Over all , I think the general construction and design are quite good. National RV quality control seemed to be quite exceptional back then. You are looking at a unit that had an MSRP of over $100k back in the day. Is it a gasser or diesel pusher you are looking at? The diesels seem to age MUCH better than the gas models. The 230hp Cummins and Allison 6 speed transmission are trouble free in my unit and are not a source of major worry. I have replaced a water pump, belts and fluids and that is it.

My mind is racing with things to look out for and check on this unit so let me add some specific bullet points unique to the Old Girl. I would do a routine pre-purchase checklist which you can find online at any of the RV forums and then these points as well.

Leaks. I dealt with a leaky front cap and solved it by putting Eternabond on the joint where the cap meets the roof. Look for signs of leaking in the drivers compartment. Discolored carpet at the base of the wall is a sure sign.

Electronics/electricity/generator. I mentioned in one of my blog entries that electronic upgrades of the converter and other electronic components was mandatory in a unit this age. I would connect to shore power and flip every switch and check every component. AC, microwave, water heater, refrigerator, TVs… the works. Then I would fire up the genny and repeat. Then I would take it for a lengthy test drive and check all the running gear and associated stuff. Pay special attention to the dash air and the front duct system. My dash air works but the blend door is broken and I do not see it as being repairable. I cannot re-direct the vents to the floor or windshield any more. It is stuck on the dash outlets.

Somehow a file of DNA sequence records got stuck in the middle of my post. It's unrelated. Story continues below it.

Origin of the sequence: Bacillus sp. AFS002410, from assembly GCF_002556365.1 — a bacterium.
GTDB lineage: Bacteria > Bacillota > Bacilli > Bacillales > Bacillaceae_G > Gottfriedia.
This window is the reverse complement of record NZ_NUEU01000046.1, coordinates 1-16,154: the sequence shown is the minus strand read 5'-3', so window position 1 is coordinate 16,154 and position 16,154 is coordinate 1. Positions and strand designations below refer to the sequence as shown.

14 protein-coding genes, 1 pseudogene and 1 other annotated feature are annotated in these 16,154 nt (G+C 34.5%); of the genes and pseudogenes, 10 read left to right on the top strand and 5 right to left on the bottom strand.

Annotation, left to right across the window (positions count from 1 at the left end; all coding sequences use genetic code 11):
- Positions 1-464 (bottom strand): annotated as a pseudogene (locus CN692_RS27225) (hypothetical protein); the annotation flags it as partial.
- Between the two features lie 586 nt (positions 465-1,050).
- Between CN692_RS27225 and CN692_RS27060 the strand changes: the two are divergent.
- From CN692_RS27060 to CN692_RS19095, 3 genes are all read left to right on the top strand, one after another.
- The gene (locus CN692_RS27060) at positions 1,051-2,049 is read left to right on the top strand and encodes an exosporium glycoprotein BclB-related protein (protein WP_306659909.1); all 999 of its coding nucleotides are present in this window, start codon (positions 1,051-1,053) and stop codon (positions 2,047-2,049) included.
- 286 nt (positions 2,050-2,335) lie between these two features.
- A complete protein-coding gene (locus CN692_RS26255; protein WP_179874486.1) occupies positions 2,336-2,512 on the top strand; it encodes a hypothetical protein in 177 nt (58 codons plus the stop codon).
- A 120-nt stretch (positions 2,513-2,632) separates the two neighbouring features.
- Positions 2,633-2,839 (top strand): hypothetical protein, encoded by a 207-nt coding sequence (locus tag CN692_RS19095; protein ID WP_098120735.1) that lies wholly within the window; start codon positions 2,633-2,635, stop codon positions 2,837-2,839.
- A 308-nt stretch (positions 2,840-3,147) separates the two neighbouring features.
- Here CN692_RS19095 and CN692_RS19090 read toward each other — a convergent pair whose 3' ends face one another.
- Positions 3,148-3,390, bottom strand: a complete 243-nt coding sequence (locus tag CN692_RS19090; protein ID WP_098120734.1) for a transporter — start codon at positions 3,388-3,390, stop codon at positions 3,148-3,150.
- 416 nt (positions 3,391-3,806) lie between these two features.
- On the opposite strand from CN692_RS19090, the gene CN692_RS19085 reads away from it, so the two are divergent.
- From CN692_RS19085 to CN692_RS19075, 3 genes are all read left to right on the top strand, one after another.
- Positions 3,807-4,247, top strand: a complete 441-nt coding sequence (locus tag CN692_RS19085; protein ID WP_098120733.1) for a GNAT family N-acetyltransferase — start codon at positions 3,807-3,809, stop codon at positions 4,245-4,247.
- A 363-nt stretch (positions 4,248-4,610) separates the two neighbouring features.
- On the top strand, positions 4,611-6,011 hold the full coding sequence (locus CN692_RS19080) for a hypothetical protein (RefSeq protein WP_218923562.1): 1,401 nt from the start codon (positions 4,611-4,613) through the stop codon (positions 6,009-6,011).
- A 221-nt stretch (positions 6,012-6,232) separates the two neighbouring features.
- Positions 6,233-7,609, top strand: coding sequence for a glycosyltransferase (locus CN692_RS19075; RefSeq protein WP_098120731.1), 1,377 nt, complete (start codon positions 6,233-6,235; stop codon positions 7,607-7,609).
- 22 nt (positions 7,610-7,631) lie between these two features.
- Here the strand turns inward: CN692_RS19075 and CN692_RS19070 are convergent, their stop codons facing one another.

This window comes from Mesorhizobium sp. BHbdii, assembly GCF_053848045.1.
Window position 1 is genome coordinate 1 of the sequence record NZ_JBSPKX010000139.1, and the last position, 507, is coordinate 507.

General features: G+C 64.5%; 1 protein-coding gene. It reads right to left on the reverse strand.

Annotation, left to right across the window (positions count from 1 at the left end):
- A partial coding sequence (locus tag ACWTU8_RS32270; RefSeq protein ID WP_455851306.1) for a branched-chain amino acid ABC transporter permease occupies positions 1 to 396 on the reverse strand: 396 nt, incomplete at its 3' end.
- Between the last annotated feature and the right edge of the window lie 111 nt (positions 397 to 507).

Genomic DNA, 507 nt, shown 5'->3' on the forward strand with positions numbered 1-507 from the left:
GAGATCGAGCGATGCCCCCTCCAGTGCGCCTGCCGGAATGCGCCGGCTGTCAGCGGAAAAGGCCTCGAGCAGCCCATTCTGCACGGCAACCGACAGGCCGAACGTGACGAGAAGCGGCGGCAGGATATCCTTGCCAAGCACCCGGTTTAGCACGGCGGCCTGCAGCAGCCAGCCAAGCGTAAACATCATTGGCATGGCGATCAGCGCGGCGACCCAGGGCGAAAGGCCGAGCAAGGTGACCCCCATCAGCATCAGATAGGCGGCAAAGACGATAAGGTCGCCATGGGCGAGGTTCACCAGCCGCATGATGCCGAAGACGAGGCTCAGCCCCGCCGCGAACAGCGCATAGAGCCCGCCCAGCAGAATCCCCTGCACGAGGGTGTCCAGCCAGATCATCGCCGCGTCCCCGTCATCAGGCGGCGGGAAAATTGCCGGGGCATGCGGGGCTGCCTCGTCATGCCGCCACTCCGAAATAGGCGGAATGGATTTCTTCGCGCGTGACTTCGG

Propane system. I have a massive 40 gallon onboard tank. Make sure it is turned on for the duration of your pre-inspection. Run the furnace and the stove. Make sure the fridge works on propane AND electric. Turn on the water heater. Any whiff of propane during your inspection is totally unacceptable and signals a huge safety risk.

AFTER your test drive, crawl underneath and look for fluid leaks. ( You wore old clothes, right? LOL) I find there is enough ground clearance for me to get underneath and look around quite easily. Bring a flashlight. On a diesel that age, some seepage from the pan, around the drain hole and where the transmission and engine mate is acceptable. Seepage– not drips. Look for lines that are leaking from the various reservoirs and radiator hose leaks. Look closely at the wheels for any leaking seals. Prop the bed up and check the engine from the top.

Batteries. If you have a multi-meter, bring it with you. I have replaced the chassis and house batteries at some expense.

Extreme boondocking. No electric, septic or water available